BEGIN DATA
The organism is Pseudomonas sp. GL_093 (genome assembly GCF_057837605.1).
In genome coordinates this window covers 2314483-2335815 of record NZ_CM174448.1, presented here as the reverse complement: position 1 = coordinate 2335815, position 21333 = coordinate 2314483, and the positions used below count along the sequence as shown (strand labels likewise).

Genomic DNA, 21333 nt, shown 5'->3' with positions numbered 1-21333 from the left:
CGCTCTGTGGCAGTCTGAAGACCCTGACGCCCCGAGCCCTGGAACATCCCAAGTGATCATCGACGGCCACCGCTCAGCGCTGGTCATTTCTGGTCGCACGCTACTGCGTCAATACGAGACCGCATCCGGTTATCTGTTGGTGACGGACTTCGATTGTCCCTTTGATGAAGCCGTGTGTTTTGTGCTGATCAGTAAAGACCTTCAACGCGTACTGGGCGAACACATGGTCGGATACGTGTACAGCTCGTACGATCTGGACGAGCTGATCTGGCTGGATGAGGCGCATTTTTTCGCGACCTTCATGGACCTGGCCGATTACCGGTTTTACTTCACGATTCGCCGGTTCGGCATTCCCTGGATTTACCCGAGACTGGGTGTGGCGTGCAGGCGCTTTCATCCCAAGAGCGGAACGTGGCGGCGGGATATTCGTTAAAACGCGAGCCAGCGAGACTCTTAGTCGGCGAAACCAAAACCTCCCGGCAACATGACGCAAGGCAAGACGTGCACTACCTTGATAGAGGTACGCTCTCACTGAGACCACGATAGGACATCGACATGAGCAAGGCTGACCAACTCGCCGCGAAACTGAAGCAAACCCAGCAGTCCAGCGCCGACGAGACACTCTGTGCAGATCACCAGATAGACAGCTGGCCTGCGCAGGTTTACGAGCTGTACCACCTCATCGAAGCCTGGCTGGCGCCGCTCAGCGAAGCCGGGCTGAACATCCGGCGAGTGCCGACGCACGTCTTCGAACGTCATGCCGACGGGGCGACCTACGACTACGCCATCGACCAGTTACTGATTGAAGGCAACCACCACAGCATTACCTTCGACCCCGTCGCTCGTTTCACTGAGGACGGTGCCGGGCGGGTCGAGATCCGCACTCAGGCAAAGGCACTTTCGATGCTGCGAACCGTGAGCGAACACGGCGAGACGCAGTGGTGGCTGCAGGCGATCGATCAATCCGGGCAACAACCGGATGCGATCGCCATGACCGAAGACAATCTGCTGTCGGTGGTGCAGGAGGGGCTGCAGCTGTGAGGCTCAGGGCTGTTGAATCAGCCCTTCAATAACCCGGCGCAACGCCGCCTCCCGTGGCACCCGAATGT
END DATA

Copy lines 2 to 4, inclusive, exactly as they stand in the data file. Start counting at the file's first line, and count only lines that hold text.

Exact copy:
In genome coordinates this window covers 2314483-2335815 of record NZ_CM174448.1, presented here as the reverse complement: position 1 = coordinate 2335815, position 21333 = coordinate 2314483, and the positions used below count along the sequence as shown (strand labels likewise).

Genomic DNA, 21333 nt, shown 5'->3' with positions numbered 1-21333 from the left:
CGCTCTGTGGCAGTCTGAAGACCCTGACGCCCCGAGCCCTGGAACATCCCAAGTGATCATCGACGGCCACCGCTCAGCGCTGGTCATTTCTGGTCGCACGCTACTGCGTCAATACGAGACCGCATCCGGTTATCTGTTGGTGACGGACTTCGATTGTCCCTTTGATGAAGCCGTGTGTTTTGTGCTGATCAGTAAAGACCTTCAACGCGTACTGGGCGAACACATGGTCGGATACGTGTACAGCTCGTACGATCTGGACGAGCTGATCTGGCTGGATGAGGCGCATTTTTTCGCGACCTTCATGGACCTGGCCGATTACCGGTTTTACTTCACGATTCGCCGGTTCGGCATTCCCTGGATTTACCCGAGACTGGGTGTGGCGTGCAGGCGCTTTCATCCCAAGAGCGGAACGTGGCGGCGGGATATTCGTTAAAACGCGAGCCAGCGAGACTCTTAGTCGGCGAAACCAAAACCTCCCGGCAACATGACGCAAGGCAAGACGTGCACTACCTTGATAGAGGTACGCTCTCACTGAGACCACGATAGGACATCGACATGAGCAAGGCTGACCAACTCGCCGCGAAACTGAAGCAAACCCAGCAGTCCAGCGCCGACGAGACACTCTGTGCAGATCACCAGATAGACAGCTGGCCTGCGCAGGTTTACGAGCTGTACCACCTCATCGAAGCCTGGCTGGCGCCGCTCAGCGAAGCCGGGCTGAACATCCGGCGAGTGCCGACGCACGTCTTCGAACGTCATGCCGACGGGGCGACCTACGACTACGCCATCGACCAGTTACTGATTGAAGGCAACCACCACAGCATTACCTTCGACCCCGTCGCTCGTTTCACTGAGGACGGTGCCGGGCGGGTCGAGATCCGCACTCAGGCAAAGGCACTTTCGATGCTGCGAACCGTGAGCGAACACGGCGAGACGCAGTGGTGGCTGCAGGCGATCGATCAATCCGGGCAACAACCGGATGCGATCGCCATGACCGAAGACAATCTGCTGTCGGTGGTGCAGGAGGGGCTGCAGCTGTGAGGCTCAGGGCTGTTGAATCAGCCCTTCAATAACCCGGCGCAACGCCGCCTCCCGTGGCACCCGAATGT